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FEATURED VOXPOP oblivion437 Update: I was unfortunately not aware of Shamus Young's severe criticism of Fallout 3 available here to link in the original piece and I regret that.  It dovetails rather nicely with what I've written and it's much better executed than my piece.  I strongly recommend anyone...

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UrbanMasque UrbanMasque's Blog
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The Joys of RPing
Posted on Friday, April 24 2015 @ 10:00:05 PST

This member blog post was promoted to the GameRevolution homepage.
As some of you probably know I work with Corsair to help cover their gaming product launches and create content around their gaming-event based video coverage. Recently, I was asked by Corsair to participate in one of their Throwback Thursday Gaming Videos which basically interviews current employees about their early involvement with games and how those experiences have shaped their gaming habits today.

This interview was about 30-40 minutes, but for the sake of the ADD YouTube audience I’m sure its final edited duration will only include the most engaging 2-3 minutes. Knowing that well in advance, I wanted to take the time to write about the memories this conversation brought back and all the awkward feelings associated with remembering your pre-teen years. YAY!
  https://www.youtube.com/watch?v=yvDIlWfaoMg
If you’ve been lurking around the forums here long enough, then you’re probably aware that a lot of these nostalgia topics have been covered ad nauseam and what you learn is that even though our gaming interests may not have overlapped - the experiences around our earliest memories of console/PC games are probably the same. Memories like wiping the drool off your floor the first time your parent brought home that first system, the memory of troubleshooting that first system (i.e. blowing on cartridges), fistfights with siblings over cheating & cheesing, and the amount of time you spent deciding on what to name your character the first time you were given the option.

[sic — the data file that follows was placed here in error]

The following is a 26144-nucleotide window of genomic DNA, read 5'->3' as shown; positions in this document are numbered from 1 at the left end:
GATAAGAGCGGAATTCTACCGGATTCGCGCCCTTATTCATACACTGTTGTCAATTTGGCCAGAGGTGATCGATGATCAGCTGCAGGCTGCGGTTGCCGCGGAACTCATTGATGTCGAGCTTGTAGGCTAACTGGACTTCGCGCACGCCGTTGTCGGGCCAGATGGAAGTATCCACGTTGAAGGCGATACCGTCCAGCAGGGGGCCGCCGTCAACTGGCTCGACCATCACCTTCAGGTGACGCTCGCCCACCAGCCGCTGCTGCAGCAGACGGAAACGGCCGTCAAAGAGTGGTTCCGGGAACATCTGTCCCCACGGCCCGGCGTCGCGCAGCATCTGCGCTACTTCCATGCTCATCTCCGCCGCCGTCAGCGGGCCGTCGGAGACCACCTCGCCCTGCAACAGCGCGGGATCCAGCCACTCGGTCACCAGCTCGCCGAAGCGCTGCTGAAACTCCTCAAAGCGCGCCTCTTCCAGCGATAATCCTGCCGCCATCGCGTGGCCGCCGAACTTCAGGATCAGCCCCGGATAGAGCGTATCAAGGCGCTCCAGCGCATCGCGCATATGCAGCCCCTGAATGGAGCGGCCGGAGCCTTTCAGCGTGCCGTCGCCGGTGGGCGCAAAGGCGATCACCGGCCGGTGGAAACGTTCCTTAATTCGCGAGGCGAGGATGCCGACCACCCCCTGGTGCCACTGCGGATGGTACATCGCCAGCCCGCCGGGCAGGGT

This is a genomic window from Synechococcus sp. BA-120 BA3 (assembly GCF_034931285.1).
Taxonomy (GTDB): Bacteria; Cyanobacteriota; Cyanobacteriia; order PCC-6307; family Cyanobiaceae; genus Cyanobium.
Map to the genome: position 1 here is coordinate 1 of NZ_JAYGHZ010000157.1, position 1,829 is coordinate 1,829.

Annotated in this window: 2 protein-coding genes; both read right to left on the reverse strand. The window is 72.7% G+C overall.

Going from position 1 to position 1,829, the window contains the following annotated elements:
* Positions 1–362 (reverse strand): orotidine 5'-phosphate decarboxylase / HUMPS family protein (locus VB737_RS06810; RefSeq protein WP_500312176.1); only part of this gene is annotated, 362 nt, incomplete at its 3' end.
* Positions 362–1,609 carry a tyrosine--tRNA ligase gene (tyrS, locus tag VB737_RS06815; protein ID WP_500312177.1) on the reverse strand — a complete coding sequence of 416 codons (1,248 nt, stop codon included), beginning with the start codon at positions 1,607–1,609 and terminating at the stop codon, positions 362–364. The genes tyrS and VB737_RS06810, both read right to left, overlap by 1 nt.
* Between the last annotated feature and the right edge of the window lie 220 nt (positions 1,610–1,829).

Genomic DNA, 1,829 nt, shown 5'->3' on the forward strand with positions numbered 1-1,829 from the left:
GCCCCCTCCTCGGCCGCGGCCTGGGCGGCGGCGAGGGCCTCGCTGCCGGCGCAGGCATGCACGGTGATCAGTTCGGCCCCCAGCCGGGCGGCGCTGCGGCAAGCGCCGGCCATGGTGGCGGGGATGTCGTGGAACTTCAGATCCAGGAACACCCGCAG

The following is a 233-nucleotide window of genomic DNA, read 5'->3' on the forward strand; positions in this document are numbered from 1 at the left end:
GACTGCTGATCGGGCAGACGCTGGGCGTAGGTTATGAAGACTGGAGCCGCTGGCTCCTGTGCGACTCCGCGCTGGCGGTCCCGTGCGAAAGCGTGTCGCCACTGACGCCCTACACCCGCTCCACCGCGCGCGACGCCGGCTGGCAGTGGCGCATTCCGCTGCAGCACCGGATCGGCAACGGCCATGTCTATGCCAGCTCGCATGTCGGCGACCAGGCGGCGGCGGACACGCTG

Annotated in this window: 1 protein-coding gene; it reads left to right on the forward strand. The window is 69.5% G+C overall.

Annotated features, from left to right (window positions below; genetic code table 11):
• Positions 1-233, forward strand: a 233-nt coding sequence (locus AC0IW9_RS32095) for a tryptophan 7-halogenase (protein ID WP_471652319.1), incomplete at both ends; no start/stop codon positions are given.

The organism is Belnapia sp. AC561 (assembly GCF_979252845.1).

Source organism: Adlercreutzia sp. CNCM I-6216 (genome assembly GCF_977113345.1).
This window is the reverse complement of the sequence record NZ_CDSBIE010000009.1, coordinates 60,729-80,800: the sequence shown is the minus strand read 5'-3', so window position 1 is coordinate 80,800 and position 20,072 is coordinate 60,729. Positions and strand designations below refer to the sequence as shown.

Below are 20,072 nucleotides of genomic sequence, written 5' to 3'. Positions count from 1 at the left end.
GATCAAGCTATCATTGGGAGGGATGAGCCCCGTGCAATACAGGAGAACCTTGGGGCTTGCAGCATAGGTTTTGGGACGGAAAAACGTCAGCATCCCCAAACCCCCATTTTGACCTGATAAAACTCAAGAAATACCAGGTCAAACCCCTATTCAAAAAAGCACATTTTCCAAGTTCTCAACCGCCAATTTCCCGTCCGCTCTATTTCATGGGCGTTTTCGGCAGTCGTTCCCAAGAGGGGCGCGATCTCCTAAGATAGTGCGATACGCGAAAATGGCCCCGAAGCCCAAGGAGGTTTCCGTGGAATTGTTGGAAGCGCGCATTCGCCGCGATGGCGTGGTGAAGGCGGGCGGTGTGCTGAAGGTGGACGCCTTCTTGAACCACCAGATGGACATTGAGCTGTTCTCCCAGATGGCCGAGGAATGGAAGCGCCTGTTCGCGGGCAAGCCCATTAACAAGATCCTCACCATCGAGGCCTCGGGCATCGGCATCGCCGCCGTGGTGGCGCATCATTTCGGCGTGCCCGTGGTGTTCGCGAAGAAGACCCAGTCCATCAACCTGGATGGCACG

There was one period in my life where I wouldn’t leave my basement for quite some time (yes, it's a nasty stereotype - but that is where my PC and my consoles were setup so I could play and my friends could come over and play and not bother my parents). The nerdiest point of my life came way before I even started playing CS on my computer and began in the AOL Chat rooms of old. Way back when people were bombarding the chat-rooms with macros and password stealing was rampant! Seriously, old-school AOL was like the wild west. Crazy.

I’m sure this part of my story was left on the cutting room floor for a variety of reasons, but it definitely was a large part of my youth. It definitely wasn’t a video game, but I was gaining XP and following an evolving narrative - so it definitely felt like a game.  

Honestly, I don’t remember how I got into it, but I somehow fell into AOL RPing. Some of you might not think of this as a game, but I consider this a game because you played against others, the guild system was VERY structured and it was on my computer. Yeah, it was heavily text-based and revolved around chat-room conversations, but it was still a game nonetheless. A game where graphics didn’t matter because the world was built in your mind based on the level of description provided by the RPers in chat.